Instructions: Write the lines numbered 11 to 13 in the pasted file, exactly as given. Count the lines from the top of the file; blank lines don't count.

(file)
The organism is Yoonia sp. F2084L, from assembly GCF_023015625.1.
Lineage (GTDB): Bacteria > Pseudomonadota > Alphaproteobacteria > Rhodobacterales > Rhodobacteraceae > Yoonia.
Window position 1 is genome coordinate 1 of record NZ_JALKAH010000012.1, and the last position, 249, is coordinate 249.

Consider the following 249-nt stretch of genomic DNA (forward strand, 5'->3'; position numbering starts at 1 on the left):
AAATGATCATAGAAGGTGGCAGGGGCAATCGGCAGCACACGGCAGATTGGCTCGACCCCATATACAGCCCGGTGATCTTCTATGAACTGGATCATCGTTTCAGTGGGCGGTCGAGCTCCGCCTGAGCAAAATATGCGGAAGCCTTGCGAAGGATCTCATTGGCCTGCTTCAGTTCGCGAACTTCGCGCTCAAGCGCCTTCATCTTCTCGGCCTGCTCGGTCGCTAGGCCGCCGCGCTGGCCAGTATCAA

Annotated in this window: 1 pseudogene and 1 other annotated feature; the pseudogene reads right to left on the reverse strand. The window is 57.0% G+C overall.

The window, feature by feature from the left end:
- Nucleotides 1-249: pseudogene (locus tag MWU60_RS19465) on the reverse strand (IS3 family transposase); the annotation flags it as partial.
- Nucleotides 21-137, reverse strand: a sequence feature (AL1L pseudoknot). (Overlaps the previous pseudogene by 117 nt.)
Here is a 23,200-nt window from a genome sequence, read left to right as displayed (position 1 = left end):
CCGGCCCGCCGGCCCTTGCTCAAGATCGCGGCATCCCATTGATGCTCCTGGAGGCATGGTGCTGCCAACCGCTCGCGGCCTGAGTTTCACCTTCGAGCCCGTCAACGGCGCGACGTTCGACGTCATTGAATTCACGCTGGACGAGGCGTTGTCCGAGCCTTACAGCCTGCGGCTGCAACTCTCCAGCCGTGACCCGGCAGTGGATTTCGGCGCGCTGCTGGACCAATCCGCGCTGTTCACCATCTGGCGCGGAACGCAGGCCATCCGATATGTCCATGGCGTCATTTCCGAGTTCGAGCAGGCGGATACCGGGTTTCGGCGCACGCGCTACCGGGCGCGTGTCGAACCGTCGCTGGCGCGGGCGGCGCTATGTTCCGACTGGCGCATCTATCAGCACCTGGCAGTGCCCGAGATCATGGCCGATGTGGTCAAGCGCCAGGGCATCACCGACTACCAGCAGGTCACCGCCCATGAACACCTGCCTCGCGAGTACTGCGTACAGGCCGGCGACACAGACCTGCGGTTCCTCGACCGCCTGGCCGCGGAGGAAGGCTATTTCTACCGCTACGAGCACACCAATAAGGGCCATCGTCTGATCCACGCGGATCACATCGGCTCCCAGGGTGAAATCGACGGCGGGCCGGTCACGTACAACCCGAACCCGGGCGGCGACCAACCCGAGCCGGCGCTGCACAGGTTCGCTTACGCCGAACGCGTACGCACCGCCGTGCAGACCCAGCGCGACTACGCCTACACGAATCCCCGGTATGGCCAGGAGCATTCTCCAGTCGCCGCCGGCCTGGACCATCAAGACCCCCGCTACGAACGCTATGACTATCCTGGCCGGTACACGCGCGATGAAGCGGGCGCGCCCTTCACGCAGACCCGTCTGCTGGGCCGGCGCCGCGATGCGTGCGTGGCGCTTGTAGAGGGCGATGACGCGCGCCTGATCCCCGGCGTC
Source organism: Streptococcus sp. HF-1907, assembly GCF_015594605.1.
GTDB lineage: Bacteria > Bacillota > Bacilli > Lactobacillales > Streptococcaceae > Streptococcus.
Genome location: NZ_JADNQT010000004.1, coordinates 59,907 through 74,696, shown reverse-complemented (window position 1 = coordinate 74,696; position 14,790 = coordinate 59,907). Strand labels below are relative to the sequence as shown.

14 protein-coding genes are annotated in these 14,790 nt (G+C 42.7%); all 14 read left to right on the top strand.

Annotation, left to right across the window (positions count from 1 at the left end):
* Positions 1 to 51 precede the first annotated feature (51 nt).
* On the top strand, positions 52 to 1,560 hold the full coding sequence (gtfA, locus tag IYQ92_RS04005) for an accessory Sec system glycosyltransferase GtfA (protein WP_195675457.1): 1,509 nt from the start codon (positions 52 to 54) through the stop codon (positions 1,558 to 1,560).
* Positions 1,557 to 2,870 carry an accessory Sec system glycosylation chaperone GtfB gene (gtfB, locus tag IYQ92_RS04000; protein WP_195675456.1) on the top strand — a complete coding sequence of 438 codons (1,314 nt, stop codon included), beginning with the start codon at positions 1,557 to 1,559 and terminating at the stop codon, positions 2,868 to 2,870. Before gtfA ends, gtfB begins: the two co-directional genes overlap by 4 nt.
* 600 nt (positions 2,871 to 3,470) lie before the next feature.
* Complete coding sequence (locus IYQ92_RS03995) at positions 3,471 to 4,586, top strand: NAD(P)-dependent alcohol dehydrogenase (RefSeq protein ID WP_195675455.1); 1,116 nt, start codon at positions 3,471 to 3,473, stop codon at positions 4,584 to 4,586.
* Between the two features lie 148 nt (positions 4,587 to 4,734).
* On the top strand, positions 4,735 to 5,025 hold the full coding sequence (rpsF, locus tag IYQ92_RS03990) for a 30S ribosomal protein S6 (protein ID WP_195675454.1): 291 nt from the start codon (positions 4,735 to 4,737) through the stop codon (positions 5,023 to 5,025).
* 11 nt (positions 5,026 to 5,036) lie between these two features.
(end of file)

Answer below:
CCGGCCCGCCGGCCCTTGCTCAAGATCGCGGCATCCCATTGATGCTCCTGGAGGCATGGTGCTGCCAACCGCTCGCGGCCTGAGTTTCACCTTCGAGCCCGTCAACGGCGCGACGTTCGACGTCATTGAATTCACGCTGGACGAGGCGTTGTCCGAGCCTTACAGCCTGCGGCTGCAACTCTCCAGCCGTGACCCGGCAGTGGATTTCGGCGCGCTGCTGGACCAATCCGCGCTGTTCACCATCTGGCGCGGAACGCAGGCCATCCGATATGTCCATGGCGTCATTTCCGAGTTCGAGCAGGCGGATACCGGGTTTCGGCGCACGCGCTACCGGGCGCGTGTCGAACCGTCGCTGGCGCGGGCGGCGCTATGTTCCGACTGGCGCATCTATCAGCACCTGGCAGTGCCCGAGATCATGGCCGATGTGGTCAAGCGCCAGGGCATCACCGACTACCAGCAGGTCACCGCCCATGAACACCTGCCTCGCGAGTACTGCGTACAGGCCGGCGACACAGACCTGCGGTTCCTCGACCGCCTGGCCGCGGAGGAAGGCTATTTCTACCGCTACGAGCACACCAATAAGGGCCATCGTCTGATCCACGCGGATCACATCGGCTCCCAGGGTGAAATCGACGGCGGGCCGGTCACGTACAACCCGAACCCGGGCGGCGACCAACCCGAGCCGGCGCTGCACAGGTTCGCTTACGCCGAACGCGTACGCACCGCCGTGCAGACCCAGCGCGACTACGCCTACACGAATCCCCGGTATGGCCAGGAGCATTCTCCAGTCGCCGCCGGCCTGGACCATCAAGACCCCCGCTACGAACGCTATGACTATCCTGGCCGGTACACGCGCGATGAAGCGGGCGCGCCCTTCACGCAGACCCGTCTGCTGGGCCGGCGCCGCGATGCGTGCGTGGCGCTTGTAGAGGGCGATGACGCGCGCCTGATCCCCGGCGTC
Source organism: Streptococcus sp. HF-1907, assembly GCF_015594605.1.
GTDB lineage: Bacteria > Bacillota > Bacilli > Lactobacillales > Streptococcaceae > Streptococcus.